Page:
CK: The body is something I am never not thinking about. I have a love/hate relationship with my body—this horrible, pleasurable, desiring thing…this excreting, ejaculating monstrosity…. I am endlessly fascinated with this brutally beautiful object, with the changes a body can go through, can endure. How equally fragile and resilient it is; how we are equally trapped in our bodies and can modify them almost at will: we abuse them, starve them, feed them, disorient them with alcohol, drugs; how we think we are in control of our bodies, but if one little thing tilts, our lives are ruined. The poem, “Bodybuilder,” is one example, a glimpse. I love lifting weights; it’s a very vulgar, I guess, working-class past-time, only a certain type of individual practices this form. I’m working class and vulgar, no matter how many books I read or degrees I get, this is what I am—so be it! (But I also consider myself a shameless aesthete!). Bodybuilding doesn’t jive well with academia, it’s so incongruous, out of place. I’ve lifted weights for twenty-seven years, and, at first, it was about sport, training, getting big with muscle, staying out of the house for as long as possible, staying away. Now it’s more meditative, a philosophy, where the mind—during each rep—is almost empty; quite different from the type of work involved in writing, reading, teaching. But like reading, writing, and teaching it has an effect, it gets one “high” in a sense, gets the endorphins running. Lifting weights has built, has helped my body, and has also hurt my body. In 2013 I was diagnosed with spinal stenosis and degenerative discs, brought about through lifting weights all these years, and I was in pain, but I never stopped, only modified this practice. I can’t stop. Like reading and writing, weights are part of my being. Another close friend I love so much, who I lifted weights with in Ohio for years, we’ve known each other for over thirty years, he had spinal fusion surgery (lifting weights played a role), got addicted to painkillers, overdosed on heroin (his daughter found him and called 911), and now he’s clean, practicing sobriety, and using working out, lifting weights to help. He looks amazing! He’s in the best shape of his life, razor abs, everything! So, it’s this weird Derridean “pharmakon” thing at work, that helps, hurts, and can help again. I know many folks using the gym, using a clear, regimented schedule of working out, of lifting weights, to help with sobriety. It works. Further, I’m obsessed with different physical spaces and the gym plays a role; different gyms are unique conglomerations of individuals. It’s a space of ghosts, in many ways, not only my friend above (who I want to get in the gym with over break!), but another great friend, Mike Bufano, who lifted weights with me for years in Ohio, who died in a motorcycle crash in 2010, at the age of thirty. He was beautiful. My poem, “Sciosophy,” from the manuscript, is about him. Each time I lift weights or walk into the gym, though now I do it alone, these people are with me.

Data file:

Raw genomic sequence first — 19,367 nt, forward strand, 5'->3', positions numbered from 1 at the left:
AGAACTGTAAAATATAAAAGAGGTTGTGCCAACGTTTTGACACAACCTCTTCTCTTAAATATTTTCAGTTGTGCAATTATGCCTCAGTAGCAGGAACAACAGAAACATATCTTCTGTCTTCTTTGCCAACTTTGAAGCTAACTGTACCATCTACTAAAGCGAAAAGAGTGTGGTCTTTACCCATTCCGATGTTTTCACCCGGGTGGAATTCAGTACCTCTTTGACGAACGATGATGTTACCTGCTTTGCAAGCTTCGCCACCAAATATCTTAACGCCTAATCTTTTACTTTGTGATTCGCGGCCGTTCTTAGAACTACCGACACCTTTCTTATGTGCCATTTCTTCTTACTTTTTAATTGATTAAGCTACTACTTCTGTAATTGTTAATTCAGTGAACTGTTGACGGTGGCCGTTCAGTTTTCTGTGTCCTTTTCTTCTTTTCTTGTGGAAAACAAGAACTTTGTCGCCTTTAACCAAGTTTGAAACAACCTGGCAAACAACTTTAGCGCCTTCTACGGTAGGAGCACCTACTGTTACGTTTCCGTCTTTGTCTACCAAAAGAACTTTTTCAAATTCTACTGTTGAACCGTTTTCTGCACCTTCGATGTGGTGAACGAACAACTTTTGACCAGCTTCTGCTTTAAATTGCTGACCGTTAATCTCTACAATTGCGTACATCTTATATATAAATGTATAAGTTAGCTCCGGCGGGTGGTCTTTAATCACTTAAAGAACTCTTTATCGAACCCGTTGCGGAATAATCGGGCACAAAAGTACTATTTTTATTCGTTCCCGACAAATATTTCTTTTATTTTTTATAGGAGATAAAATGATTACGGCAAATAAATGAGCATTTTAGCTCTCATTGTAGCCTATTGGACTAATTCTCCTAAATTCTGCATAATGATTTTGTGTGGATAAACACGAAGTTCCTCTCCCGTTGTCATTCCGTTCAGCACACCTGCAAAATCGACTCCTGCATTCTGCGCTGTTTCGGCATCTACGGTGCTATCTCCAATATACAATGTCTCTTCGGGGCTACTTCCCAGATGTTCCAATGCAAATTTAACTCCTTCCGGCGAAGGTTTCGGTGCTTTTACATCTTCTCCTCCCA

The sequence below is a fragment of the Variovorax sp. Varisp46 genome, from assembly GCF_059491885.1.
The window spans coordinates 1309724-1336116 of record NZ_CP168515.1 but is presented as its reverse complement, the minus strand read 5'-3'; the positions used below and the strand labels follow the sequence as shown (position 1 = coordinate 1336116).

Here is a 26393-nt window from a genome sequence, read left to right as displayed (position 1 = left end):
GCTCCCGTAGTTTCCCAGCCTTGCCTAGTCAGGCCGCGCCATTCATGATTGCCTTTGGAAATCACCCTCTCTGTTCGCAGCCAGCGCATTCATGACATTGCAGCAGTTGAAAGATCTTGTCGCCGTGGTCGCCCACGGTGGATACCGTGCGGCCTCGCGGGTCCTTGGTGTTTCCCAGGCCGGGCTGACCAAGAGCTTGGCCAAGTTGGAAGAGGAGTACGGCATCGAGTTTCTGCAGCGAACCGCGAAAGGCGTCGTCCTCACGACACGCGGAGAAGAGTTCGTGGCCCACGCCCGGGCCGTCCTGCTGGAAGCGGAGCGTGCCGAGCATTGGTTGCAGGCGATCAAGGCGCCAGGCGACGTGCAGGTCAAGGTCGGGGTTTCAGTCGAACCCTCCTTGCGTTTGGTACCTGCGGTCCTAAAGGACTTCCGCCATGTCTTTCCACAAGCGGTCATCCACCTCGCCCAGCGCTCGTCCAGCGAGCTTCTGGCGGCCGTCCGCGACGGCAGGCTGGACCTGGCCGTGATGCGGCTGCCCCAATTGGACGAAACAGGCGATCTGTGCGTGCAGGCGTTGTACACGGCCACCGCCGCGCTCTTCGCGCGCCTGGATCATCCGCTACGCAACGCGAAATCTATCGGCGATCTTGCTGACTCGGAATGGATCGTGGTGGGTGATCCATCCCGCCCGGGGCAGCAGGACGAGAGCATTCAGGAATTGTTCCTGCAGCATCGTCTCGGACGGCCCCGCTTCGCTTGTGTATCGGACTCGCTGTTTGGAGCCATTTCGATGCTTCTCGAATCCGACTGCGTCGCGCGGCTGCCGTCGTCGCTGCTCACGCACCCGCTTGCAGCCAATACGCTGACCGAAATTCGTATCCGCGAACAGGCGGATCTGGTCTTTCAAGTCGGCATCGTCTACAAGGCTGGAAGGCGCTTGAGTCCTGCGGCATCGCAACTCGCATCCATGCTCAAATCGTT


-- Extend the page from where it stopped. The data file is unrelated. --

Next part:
I’m also fascinated with the body as an object that feels pain. This relates to your mention of “Empty Specter,” “In a Dark Room,” and “Lincoln Town Car.” Despite my back—which feels great now—I’ve never experienced any “real” pain. I know people with pain, have known many people suffering with chronic pain. I’m so lucky. I’ve never really suffered for days on end; I don’t live with chronic pain. And I’m thankful, so grateful. I wake, or at various times of the day, I pinch my body and say: “no pain!” My body still functions, I can do all the things I want to do; it’s a wonder. I’m lucky. But the darkness might be on the horizon; the fact that, I know, one day this body that I’ve loved and fought with so much, will begin to break down, to rot away, and I don’t know what I’ll do. Deal with it, I guess. Deal with it like Beckett, like one of Beckett’s characters. “Empty Specter” is a villanelle about a wreck. A close friend, Mark, died in 1999, and another close friend, Marc, was driving the Jeep, and he lived. And this is a thread running throughout the manuscript, Mark and Marc, two friends I love; one’s death, absence, and the other dealing with it, living with this guilt, this sickening guilt. The body that is no more and the body that remains, drifting through life. I’m interested in the “body” of the book, the manuscript, each poem as a different body of sorts, of writing about these things.